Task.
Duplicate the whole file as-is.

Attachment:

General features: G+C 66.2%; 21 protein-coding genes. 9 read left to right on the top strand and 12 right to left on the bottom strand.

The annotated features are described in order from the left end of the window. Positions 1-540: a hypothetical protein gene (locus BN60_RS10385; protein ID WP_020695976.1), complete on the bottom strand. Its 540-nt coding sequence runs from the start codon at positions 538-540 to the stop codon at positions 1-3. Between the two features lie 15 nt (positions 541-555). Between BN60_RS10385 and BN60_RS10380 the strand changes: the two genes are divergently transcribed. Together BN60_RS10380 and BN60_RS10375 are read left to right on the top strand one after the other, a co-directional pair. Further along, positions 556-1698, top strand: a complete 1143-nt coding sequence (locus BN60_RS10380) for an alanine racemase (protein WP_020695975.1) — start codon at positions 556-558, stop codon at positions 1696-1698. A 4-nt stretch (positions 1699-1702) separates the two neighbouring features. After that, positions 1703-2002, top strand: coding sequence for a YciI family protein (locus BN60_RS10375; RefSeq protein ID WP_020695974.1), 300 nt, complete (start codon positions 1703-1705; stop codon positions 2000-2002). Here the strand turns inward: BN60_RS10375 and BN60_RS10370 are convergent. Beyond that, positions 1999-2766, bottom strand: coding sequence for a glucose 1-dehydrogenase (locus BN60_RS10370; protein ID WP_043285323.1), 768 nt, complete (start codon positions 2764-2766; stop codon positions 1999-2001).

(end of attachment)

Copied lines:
General features: G+C 66.2%; 21 protein-coding genes. 9 read left to right on the top strand and 12 right to left on the bottom strand.

The annotated features are described in order from the left end of the window. Positions 1-540: a hypothetical protein gene (locus BN60_RS10385; protein ID WP_020695976.1), complete on the bottom strand. Its 540-nt coding sequence runs from the start codon at positions 538-540 to the stop codon at positions 1-3. Between the two features lie 15 nt (positions 541-555). Between BN60_RS10385 and BN60_RS10380 the strand changes: the two genes are divergently transcribed. Together BN60_RS10380 and BN60_RS10375 are read left to right on the top strand one after the other, a co-directional pair. Further along, positions 556-1698, top strand: a complete 1143-nt coding sequence (locus BN60_RS10380) for an alanine racemase (protein WP_020695975.1) — start codon at positions 556-558, stop codon at positions 1696-1698. A 4-nt stretch (positions 1699-1702) separates the two neighbouring features. After that, positions 1703-2002, top strand: coding sequence for a YciI family protein (locus BN60_RS10375; RefSeq protein ID WP_020695974.1), 300 nt, complete (start codon positions 1703-1705; stop codon positions 2000-2002). Here the strand turns inward: BN60_RS10375 and BN60_RS10370 are convergent. Beyond that, positions 1999-2766, bottom strand: coding sequence for a glucose 1-dehydrogenase (locus BN60_RS10370; protein ID WP_043285323.1), 768 nt, complete (start codon positions 2764-2766; stop codon positions 1999-2001).